Just making a release isn't good enough. You need to publicize it. A well written, interesting announcement is going to be your friend. Ruport's last announcement was 127 lines of goodness. Gregory did a good job, covering: an introduction to Ruport, "What's New" (including links to examples), information about downloading and resources, and a special section on Project news (giving nods to a number of volunteer hackers who'd made good thigs happen).
Sometimes announcements aren't about a new release, just a quick update on where and how things are going. Charles Nutter recently posted an example of this to his blog (here). In his post, he talked about: RubySpec, a project to write a Ruby specification for implementors; RubyTests, a project to build a comprehensive test suite for Ruby 1.8; work on blocks in JRuby; plans for JRuby and RubyInline integration; Mongrel on JRuby; and "JRuby Extras", a project collecting various JRuby support bits for a number of Ruby applications. It was an informative article that makes the reader want to jump in and get involved.
Beyond releases and announcements, there's another kind of heartbeat that lets people know that your project is alive and kicking — flat out, visible activity. If bug reports are being acknowledged, questions are being answered, and emails responded to then you're doing the kind of community relations work that will pay back in spades.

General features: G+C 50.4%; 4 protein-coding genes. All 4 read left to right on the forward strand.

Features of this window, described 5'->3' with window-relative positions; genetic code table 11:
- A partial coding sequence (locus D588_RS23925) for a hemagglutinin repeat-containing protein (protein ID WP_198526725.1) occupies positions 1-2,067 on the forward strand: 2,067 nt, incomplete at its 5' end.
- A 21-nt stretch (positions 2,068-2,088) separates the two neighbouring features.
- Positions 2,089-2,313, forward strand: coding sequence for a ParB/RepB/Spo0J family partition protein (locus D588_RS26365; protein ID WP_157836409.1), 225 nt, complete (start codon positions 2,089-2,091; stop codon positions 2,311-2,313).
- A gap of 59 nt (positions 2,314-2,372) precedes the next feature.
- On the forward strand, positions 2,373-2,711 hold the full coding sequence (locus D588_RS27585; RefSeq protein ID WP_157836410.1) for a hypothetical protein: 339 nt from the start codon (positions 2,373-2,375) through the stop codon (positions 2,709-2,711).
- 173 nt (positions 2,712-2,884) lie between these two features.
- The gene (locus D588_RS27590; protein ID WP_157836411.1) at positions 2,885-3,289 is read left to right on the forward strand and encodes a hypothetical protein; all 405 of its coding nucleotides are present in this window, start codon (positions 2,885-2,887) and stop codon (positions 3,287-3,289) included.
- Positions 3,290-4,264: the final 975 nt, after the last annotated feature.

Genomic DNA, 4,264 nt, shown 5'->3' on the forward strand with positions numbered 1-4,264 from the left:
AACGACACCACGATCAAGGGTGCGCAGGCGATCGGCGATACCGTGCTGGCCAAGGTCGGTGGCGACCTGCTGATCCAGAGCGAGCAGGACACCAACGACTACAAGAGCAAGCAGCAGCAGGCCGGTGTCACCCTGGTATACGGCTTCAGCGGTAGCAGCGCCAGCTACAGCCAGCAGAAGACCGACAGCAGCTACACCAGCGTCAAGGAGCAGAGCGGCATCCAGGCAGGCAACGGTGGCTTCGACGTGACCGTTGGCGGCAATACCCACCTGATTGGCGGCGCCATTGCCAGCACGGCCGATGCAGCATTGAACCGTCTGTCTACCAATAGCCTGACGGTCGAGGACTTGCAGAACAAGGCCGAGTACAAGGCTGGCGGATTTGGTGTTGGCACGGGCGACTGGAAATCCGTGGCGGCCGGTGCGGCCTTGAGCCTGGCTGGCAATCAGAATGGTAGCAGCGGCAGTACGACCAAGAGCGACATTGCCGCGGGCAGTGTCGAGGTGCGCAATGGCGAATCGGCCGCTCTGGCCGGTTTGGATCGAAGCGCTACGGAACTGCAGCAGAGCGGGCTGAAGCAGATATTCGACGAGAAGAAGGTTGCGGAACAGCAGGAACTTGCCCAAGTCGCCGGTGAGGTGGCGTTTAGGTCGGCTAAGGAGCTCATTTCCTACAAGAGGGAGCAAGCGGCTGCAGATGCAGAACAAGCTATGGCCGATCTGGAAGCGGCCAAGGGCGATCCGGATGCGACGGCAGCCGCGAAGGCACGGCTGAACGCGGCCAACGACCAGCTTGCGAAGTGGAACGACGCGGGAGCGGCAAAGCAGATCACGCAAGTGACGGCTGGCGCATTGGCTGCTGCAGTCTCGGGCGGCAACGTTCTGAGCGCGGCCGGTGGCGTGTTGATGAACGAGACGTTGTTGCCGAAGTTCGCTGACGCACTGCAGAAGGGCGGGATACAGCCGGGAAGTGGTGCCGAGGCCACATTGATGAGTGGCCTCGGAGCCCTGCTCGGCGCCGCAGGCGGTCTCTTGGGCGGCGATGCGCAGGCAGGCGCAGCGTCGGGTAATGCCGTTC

Zed is a master of this. He's done interviews (here and here), run contests (like the "pick a bug mascot" contest earlier this year), and regularily posts on the ruby-talk, rails, and mongrel mailing lists. He's even got other mongrel users getting in on the act. Ezra Zygmuntowicz (among others) is a vocal supporter of mongrel, and provides a lot of support to the community.
It's also been nice to see Charles' work in getting various projects working together — the RubyTests, RubyInline, and Mongrel information I noted above are good examples (I posted to my personal blog about this a while ago, you can read it here). Charles has also been interviewed (here), and been involved in articles about JRuby around the web.
Finally, all three key developers (along with a lot of their cohorts) are deeply involved in the Ruby community, responding to emails on the ruby-talk and rails mailing lists about all kinds of things outside the scope of their own projects. All three are involved in their local Ruby Brigades and have made presentations at Ruby Brigade meetings, Ruby/RailsConfs, and similar settings.